Lost in Translation – Looking Forward to 2024

After the chaos of the lockdown caused by the pandemic from 2020 to 2022, 2023 should have been a return to a new level of normalcy for Hollywood. As can be seen with the wrap up of 2023, blockbusters were made and drew audiences. However, it wasn’t all sunshine for studios. Two strikes, one by the Writers Guild of America starting in May and one by SAG-AFTRA starting in July, shut down production in film and television. Anything already in the can could be released. Anything not in post-production stalled.

So much for a return to normalcy. Now that both strikes are over, with the SAG-AFTRA strike ending in November, production can resume. This means 2024 is the rebuilding year 2023 should have been. Studios may be sabotaging themselves already, however.

The main problem is the studios’ reliance on blockbusters. Huge tentpole movies that have a broad appeal, based on familiar characters, dominated 2023’s box office list. Granted, the History of Adaptations showed that, outside the Eighties and Nineties, adaptations and sequels are the norm. Audiences prefer the familiar, so it’s natural for studios to lean heavily on that preference to get audiences back to theatres. The problem is that other movies, the smaller, lower budget films, aren’t getting made. Sure, there were a couple of lower budget films in the list last week, but one used word of mouth marketing coupled with outrage theatre to get attention. The only way smaller movies are going to be made if there is a major star in the lineup, one that will draw an audience. Even Oscar-bait films are going to have a rougher time.

Coupled with the above is the increasing budget of blockbusters. The bigger the budget, the more the movie needs to make in order to not be considered a flop. Take 2012’s John Carter, Disney’s adaptation of Edgar R. Burroughs’ first novel, A Princess of Mars. The budget exploded to $250 million, $334 million today, and flopped because the marketing behind the film didn’t exist. But there was no way to get enough people out at the time; the interest wasn’t there and the cost of tickets at theatres were lower than today. Budgets today are reaching the quarter-billion-dollar mark. Wages aren’t keeping up. Streaming got a strong foothold during the pandemic. More flops are coming.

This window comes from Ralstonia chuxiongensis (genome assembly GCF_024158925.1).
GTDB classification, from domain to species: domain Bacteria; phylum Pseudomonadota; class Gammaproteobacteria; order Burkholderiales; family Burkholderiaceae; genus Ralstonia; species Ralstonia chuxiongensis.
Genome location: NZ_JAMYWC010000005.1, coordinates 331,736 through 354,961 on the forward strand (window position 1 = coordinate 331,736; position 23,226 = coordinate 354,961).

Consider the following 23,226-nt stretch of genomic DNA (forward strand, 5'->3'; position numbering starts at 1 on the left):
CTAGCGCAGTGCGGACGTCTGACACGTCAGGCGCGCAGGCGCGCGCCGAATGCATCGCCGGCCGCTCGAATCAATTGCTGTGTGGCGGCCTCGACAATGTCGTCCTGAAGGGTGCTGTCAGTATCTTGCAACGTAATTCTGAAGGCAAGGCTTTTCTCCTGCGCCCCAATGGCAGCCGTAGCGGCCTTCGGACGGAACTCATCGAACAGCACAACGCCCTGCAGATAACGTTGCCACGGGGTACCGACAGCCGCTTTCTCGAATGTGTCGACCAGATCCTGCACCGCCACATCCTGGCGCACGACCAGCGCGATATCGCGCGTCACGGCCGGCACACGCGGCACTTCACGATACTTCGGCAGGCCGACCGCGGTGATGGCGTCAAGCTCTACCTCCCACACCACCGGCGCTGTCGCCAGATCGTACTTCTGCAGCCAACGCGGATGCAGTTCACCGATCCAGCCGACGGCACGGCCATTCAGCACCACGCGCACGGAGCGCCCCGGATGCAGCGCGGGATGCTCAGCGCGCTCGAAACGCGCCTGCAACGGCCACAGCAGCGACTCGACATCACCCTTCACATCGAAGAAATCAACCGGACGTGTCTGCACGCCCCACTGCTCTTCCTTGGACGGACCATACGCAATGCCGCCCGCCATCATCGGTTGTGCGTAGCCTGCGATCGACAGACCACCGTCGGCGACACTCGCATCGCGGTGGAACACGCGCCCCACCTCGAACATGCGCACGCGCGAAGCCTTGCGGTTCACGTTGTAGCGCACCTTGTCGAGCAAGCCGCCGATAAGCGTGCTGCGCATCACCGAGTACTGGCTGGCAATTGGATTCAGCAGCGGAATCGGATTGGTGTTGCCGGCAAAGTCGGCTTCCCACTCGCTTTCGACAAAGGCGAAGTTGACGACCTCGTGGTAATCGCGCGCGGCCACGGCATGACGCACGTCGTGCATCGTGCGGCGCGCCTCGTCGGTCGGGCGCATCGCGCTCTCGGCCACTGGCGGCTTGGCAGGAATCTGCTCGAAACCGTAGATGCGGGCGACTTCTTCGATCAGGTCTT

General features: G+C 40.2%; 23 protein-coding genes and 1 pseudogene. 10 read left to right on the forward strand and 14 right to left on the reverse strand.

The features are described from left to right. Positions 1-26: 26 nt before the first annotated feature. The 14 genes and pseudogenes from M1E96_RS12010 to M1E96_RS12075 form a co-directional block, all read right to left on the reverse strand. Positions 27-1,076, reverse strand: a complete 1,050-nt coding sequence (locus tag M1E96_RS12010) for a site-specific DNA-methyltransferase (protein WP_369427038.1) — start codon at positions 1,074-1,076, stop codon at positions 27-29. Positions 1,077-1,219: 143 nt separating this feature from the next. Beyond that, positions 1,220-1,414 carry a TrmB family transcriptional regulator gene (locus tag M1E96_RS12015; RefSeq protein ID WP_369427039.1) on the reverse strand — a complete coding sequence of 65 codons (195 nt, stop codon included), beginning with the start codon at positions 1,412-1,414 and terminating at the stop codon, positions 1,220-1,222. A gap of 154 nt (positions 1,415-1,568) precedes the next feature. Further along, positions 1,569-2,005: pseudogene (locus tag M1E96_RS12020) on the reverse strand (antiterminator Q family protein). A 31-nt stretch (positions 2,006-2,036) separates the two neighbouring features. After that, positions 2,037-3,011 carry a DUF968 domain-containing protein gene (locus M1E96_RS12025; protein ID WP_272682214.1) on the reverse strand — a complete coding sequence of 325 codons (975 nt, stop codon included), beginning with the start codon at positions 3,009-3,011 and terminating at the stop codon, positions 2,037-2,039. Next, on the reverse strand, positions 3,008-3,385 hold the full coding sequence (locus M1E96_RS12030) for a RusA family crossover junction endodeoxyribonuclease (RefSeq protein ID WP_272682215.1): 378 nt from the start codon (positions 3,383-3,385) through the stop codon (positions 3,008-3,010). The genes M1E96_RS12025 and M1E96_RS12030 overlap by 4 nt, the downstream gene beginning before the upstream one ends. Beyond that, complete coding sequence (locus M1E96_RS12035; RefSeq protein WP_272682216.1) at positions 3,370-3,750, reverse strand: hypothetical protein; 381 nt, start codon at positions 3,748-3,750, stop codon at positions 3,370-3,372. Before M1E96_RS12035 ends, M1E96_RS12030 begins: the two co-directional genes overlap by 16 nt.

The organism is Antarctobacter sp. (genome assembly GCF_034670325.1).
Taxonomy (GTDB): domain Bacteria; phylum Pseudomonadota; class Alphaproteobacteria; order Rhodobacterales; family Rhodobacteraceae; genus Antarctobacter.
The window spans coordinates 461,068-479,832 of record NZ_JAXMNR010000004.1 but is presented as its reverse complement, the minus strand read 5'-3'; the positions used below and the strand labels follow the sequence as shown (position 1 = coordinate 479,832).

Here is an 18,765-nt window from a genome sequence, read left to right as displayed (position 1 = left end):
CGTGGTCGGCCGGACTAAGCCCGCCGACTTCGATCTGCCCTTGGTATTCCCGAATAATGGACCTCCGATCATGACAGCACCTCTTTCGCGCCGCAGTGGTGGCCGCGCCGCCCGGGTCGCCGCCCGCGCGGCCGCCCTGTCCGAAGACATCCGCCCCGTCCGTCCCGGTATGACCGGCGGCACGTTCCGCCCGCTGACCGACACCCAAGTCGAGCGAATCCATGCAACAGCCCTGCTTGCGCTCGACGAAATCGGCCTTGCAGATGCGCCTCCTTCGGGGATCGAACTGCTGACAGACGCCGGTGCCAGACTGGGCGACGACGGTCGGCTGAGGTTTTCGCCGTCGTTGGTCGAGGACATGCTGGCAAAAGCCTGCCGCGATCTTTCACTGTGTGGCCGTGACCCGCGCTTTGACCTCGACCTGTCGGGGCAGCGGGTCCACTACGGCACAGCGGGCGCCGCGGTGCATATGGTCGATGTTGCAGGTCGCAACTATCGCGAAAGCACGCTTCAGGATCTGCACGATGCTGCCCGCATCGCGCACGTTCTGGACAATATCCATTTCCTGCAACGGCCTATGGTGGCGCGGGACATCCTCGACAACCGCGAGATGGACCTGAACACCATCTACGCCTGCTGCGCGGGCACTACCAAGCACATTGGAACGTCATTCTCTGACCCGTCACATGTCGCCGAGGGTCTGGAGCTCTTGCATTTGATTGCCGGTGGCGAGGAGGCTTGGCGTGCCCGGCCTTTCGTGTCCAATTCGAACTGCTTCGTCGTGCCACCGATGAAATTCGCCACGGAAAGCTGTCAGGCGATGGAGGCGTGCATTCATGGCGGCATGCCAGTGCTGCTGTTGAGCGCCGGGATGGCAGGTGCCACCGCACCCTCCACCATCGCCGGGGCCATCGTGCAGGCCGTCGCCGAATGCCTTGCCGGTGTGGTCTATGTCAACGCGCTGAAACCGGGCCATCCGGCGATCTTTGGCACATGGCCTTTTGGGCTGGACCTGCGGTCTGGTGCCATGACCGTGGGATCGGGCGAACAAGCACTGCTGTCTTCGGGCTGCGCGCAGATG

Adding to studio woes is how advertising has changed over the past decade. There is more media available today than ever before, but it’s been balkanized over TV and streaming services. Everyone has a streaming service, even TV networks. For a premium fee, some of the services remove ads. On the web, ad blocking software is a must. Social media is chaotic even before taking into account the debacle the former Twitter has become. Advertising and marketing costs money. Throwing it at the tentpole movies makes sense, but does the next Marvel movie need any advertising beyond the release date?

What can be expected in 2024? More blockbusters, more adaptations, and bigger budgets. A reset is coming but studios need to have multiple blockbusters flop in a short time. New advertising models are needed, but that will need study, time, and money to determine. It is possible for a couple of blockbusters to flop, but unless a studio risks bankruptcy, 2024 is a rebuilding year. At the same time, it is hard to predict what an audience will fall in love with. The Barbieheimer phenomenon could not have been predicted but it boosted both films.

The only way to find out is to ring in 2024 and see what happens.


This article was originally published at THE REMAKE ZONE.

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